Last night we pulled into Ione, southeast of Sacramento and on the edge of California’s gold rush country. We’ll be in this general vicinity for the next week or two, visiting Kim’s family and friends.
As we pause for a bit, now’s a good time to share the first installment of “Photo Friday”, which we hope will be a weekly series sharing photos from the previous week’s adventures. (This first installment will cover more than a week because we’re also including the start of our trip.)
Last Wednesday morning — on my 46th birthday — we climbed into our 29-foot RV to start this year long adventure. Before making our way to the Oregon coast, we stopped to visit my Uncle Stan, who showed us a gallery of his late wife’s photos.
We spent our first night in Florence. On Thursday morning, we biked to the beach and walked through the dunes.
Next, we drove south and into California. After a quick pit stop in Crescent City, we moved on to Fortuna, which we used as a base for the next few days. While there, we were pleased to discover Ferndale, a small town near California’s “Lost Coast”. Ferndale deliberately cultivates an old-fashioned aura. We thought it was magical. The Lost Coast was magical too:
Last Saturday, we explored a tiny portion of Redwood National Park. We visited Lady Bird Johnson grove and its ginormous sequoia trees. We also made an abortive attempt to bike Lost Man Creek Trail. The problem? Less than a mile into the ride, the former logging road turned all uphill and all mud. We made a valiant effort, but ultimately gave up and moved on.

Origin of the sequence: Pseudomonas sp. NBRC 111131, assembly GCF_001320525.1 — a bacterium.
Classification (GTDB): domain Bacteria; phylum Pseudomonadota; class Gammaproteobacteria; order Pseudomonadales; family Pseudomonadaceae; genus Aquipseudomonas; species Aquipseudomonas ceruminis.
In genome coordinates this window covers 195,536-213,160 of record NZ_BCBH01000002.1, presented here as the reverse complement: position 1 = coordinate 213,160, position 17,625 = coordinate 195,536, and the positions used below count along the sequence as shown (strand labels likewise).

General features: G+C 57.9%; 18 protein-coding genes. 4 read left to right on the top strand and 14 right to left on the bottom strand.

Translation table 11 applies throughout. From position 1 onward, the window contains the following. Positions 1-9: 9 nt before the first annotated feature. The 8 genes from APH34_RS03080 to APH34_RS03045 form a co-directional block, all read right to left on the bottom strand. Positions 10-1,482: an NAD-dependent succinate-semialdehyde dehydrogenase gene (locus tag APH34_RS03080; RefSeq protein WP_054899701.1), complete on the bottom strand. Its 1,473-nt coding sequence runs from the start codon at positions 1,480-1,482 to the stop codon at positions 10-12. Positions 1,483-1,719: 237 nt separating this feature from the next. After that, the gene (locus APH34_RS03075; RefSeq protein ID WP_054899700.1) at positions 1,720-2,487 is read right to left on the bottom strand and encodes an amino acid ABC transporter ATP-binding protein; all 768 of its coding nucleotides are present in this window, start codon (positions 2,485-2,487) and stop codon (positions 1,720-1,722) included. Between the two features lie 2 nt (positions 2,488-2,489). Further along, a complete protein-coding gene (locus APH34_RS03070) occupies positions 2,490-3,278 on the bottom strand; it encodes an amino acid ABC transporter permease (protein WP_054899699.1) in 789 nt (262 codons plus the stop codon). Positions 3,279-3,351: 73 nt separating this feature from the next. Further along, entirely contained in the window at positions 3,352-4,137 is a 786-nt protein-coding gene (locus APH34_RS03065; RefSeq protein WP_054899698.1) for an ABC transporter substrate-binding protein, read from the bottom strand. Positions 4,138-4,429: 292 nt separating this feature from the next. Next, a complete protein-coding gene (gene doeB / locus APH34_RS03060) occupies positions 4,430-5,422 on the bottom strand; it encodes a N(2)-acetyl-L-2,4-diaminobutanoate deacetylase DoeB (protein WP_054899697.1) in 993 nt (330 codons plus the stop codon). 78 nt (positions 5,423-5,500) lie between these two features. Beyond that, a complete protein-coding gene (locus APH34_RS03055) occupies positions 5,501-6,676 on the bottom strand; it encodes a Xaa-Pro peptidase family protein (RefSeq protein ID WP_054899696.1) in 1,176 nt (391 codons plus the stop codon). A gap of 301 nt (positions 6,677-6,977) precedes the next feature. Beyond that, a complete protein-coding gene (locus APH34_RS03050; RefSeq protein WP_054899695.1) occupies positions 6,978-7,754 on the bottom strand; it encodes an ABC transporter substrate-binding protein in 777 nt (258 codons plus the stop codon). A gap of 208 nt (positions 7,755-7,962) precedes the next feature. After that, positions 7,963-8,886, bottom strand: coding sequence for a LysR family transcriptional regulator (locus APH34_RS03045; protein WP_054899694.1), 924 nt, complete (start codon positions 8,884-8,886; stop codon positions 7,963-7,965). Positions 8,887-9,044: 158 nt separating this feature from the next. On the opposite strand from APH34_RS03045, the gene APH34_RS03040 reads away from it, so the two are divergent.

On Sunday, we drove south. Instead of taking Highway 101 all the way from Fortuna to Cloverdale, we took an hour to drive the 32-mile Avenue of the Giants. The old Highway 101 is amazing, winding through small towns and tall trees. I was worried it might be tough to do in a 29-foot RV, but it was no problem. (Especially since there was very light traffic on Sunday morning; we passed 15 cards, two bikes, and one motorcycle.)
By Sunday afternoon, we’d settled at our new campground outside Cloverdale. For the next few days, we lazed around camp during the morning and ventured out to explore Sonoma County during the afternoon. On Monday, we visited the Charles M. Schulz Museum in Santa Rosa. Though the experience was underwhelming — there’s just not a whole lot to see — we still had fun.
On Tuesday, we enjoyed a fantastic two-and-a-half personal tour of Rodney Strong Vineyards in Healdsburg. Our guide was Ron Washam, a sommelier and wine educator, and the mythical “hosemaster” of wine. Washam was a vat of information about wine and the wine industry. We learned a lot from him, and got to taste some excellent wine. [A more detailed account of our experience at Rodney Strong is in the works.]
Wednesday, we drove out to California’s Pacific Coast. We didn’t spend much time on Highway 1, the twisted and tormented smaller sibling to Highway 101, but we did stop in Bodega Bay to have crab sandwiches and clam chowder at Spud Point Crab Company. We both agreed their chowder was delicious, much better than that fake creamy crap most places serve.
Thursday, we begrudgingly packed up camp and left Sonoma County. Driving east, we stopped to have lunch with Kim’s former sister-in-law and her daughter. While with Christina and Sarah, we toured the Jelly Belly factory in Fairfield.
We’re now ten days into our year-long RV trip across the United States, and we love it. We’ve enjoyed making our way down the Pacific Coast, and RV living has been good to us so far. We’re certain this adventure is going to be awesome.